Sept. 25, 2015

Kotzebue Nursing Home Serving Traditional Foods

Associated Press

Residents of a nursing home in Kotzebue now have musk ox and other traditional native foods on the menu. It's part of a program under a new federal law that allows donated food to be served at nursing homes, child nutrition programs and other public and nonprofit facilities, including those run by Indian tribes and tribal groups.


Oct. 27, 2015

Gas pipeline partner supports state buyout proposal

A TransCanada Corp. spokesman says the company respects Gov. Bill Walker's wishes to take on an increased role in a proposed natural gas project. Walker has argued a buyout would give Alaska a greater say in the project. A TransCanada  official is scheduled to appear at legislative hearings Wednesday and Thursday.


Nome port study put on hold

By Matthew Smith, KNOM – Nome

President Obama to focus on climate change during a visit to Alaska

By Monica Gokey, KSKA – Anchorage

President Obama is visiting Alaska later this month. Thursday morning the president explained why in a video on his upcoming visit.  

“I’m going because Alaskans are on the front lines of one of the greatest challenges we face this century – climate change. You see, climate change once seemed like a problem for future generations. “

But, he says, climate change is a reality, and its effects are apparent across the country, including Alaska.

By Ben Matheson, KYUK

The path to unified management of Kuskokwim salmon stocks is uncharted, but along the way, the newly established Kuskokwim River Inter Tribal Fisheries Commission wants  involvement at each step. That begins with tribal consultation in preparations for another summer of sacrifice. The commission’s inaugural meeting wrapped up Wednesday in Bethel.

by Ben Matheson, KYUK

Federal staff will again manage king salmon on the lower Kuskokwim River after requests from tribes. Earlier this year, a handful of tribal governments asked the federal subsistence board to implement federal management. The Federal Subsistence Board deferred last month, but at a Friday meeting of the Kuskokwim River Salmon Management Working group, US Fish and Wildlife Service leaders announced a plan for federal management.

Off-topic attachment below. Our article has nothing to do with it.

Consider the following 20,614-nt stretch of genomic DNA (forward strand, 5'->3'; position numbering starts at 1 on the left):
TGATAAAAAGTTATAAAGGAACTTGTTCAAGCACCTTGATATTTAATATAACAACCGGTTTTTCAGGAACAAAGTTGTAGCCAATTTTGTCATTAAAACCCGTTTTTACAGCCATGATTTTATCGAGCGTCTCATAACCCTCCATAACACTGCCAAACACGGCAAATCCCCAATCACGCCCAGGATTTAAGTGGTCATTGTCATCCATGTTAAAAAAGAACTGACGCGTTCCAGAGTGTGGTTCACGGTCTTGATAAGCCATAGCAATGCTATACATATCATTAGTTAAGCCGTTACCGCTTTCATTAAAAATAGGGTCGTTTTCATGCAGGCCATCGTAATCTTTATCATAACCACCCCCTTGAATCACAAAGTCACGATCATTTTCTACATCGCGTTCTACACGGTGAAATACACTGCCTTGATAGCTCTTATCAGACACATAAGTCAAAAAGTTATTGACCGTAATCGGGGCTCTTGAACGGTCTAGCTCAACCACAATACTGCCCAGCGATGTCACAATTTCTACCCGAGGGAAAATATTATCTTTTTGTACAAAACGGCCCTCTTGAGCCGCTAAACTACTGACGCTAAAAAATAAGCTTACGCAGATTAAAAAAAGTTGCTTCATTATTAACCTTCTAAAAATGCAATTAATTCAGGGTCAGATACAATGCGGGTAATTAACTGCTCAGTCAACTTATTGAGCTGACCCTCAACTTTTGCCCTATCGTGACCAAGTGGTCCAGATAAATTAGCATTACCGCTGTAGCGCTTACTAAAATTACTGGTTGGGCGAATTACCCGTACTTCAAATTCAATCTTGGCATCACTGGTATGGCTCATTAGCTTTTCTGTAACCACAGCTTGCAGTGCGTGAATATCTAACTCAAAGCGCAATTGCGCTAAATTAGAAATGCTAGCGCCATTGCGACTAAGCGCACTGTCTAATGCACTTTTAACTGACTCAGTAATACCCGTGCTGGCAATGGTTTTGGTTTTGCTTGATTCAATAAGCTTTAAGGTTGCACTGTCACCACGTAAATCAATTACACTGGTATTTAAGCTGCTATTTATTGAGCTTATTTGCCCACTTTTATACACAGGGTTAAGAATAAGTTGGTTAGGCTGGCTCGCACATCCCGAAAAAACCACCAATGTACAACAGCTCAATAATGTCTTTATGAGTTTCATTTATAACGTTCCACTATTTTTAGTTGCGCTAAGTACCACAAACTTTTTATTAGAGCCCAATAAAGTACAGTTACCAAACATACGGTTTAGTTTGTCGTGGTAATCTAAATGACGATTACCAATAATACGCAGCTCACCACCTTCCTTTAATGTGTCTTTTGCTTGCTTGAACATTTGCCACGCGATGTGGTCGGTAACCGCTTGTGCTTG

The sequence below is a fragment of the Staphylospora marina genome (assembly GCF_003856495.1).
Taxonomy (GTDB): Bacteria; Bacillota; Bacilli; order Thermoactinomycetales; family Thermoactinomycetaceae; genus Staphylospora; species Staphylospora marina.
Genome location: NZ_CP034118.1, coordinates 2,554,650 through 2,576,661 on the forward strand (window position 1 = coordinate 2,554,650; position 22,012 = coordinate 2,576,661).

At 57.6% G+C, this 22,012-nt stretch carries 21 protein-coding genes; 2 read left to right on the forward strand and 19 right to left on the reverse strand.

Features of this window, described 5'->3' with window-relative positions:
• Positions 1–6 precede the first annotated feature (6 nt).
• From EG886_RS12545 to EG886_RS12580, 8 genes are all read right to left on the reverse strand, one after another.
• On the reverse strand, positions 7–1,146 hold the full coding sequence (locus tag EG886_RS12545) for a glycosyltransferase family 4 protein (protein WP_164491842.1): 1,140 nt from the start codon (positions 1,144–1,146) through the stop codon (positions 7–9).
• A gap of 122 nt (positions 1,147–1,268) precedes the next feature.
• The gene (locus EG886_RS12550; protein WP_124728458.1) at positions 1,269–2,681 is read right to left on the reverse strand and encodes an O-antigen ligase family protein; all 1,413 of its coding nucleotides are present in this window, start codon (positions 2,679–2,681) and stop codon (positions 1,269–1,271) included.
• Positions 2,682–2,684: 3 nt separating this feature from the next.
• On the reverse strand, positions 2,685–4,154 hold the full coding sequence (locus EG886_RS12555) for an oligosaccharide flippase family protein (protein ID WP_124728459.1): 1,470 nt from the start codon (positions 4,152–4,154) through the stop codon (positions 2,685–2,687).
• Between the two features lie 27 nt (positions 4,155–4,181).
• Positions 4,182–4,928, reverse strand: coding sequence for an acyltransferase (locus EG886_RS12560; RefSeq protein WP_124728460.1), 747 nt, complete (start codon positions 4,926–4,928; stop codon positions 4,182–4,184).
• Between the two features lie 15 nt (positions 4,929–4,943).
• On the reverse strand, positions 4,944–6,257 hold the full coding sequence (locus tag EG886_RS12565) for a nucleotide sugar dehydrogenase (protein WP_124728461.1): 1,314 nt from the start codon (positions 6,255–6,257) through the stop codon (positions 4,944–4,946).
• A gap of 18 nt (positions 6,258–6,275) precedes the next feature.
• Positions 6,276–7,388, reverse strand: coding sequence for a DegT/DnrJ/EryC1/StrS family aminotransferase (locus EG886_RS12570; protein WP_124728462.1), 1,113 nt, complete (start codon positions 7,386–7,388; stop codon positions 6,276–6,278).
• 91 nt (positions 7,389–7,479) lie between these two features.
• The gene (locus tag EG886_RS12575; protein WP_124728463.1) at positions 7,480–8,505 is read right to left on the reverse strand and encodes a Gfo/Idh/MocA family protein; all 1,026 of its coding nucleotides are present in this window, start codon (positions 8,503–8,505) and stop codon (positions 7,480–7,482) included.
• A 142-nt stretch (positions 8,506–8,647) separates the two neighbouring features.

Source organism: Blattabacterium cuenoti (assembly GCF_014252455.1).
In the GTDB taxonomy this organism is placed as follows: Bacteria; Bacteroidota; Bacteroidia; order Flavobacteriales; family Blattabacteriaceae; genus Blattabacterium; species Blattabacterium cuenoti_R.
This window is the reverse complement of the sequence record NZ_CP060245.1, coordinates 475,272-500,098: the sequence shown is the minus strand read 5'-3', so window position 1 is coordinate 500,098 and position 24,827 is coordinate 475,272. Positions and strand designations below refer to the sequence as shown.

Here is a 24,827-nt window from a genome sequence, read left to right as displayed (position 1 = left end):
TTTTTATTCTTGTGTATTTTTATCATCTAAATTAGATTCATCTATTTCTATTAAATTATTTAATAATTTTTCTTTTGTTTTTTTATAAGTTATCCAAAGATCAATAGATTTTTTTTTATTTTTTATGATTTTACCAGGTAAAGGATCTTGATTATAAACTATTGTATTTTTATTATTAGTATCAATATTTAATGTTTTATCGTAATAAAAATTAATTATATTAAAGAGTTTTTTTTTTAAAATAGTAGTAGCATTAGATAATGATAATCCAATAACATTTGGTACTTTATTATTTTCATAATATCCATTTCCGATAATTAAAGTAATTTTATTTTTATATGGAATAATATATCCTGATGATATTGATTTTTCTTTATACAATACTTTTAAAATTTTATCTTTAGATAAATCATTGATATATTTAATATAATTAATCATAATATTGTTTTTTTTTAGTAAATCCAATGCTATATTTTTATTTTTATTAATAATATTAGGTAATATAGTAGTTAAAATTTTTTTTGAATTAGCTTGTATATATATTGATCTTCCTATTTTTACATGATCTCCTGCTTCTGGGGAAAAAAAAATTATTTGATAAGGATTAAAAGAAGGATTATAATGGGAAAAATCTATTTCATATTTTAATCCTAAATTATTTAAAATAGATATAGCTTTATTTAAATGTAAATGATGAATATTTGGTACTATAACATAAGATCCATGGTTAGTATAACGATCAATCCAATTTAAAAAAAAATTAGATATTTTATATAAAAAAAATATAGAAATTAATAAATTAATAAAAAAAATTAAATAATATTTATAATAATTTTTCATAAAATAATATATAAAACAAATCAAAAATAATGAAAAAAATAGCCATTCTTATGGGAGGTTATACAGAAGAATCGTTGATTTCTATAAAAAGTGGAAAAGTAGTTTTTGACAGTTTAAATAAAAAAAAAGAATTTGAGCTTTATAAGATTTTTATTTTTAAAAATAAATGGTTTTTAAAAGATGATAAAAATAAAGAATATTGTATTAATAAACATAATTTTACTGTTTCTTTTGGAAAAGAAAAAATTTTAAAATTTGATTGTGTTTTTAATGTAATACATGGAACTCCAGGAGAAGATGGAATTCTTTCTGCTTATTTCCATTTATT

By Daysha Eaton, KYUK

The Alaska Court of Appeals has affirmed a lower court’s decision that Yup’ik Fishermen who fished for King salmon during a state closure should be convicted. The decision was issued Friday (March 27). 

The Attorney for the Yup’ik Fishermen is James Davis with the Northern Justice Project. He says the court asked the wrong question:

Courtesy KRBD FM, Ketchikan, AK

  Aid to needy families, state child support services funding at risk

State officials have said federal funding could be on the line if the Legislature does not act to change Alaska child support payment laws. Two pools of money would be affected: $19 million for the state's child support services division and $45 million for Temporary Aid for Needy Families.


Legislators propose cuts to state transportation budget

Goal of tribal same-sex policy is inclusion of all tribal members

Trespassing bison on Kodiak safe from hunters       

Climate change and Alaska Natives: Food security

By Joaqlin Estus

Here's the second in our series on Climate Change and Alaska Natives.

Wild foods are important to Alaskans, and especially to rural residents, but, subsistence users and scientists say climate change is affecting wildlife populations, access to subsistence resources, and food preservation.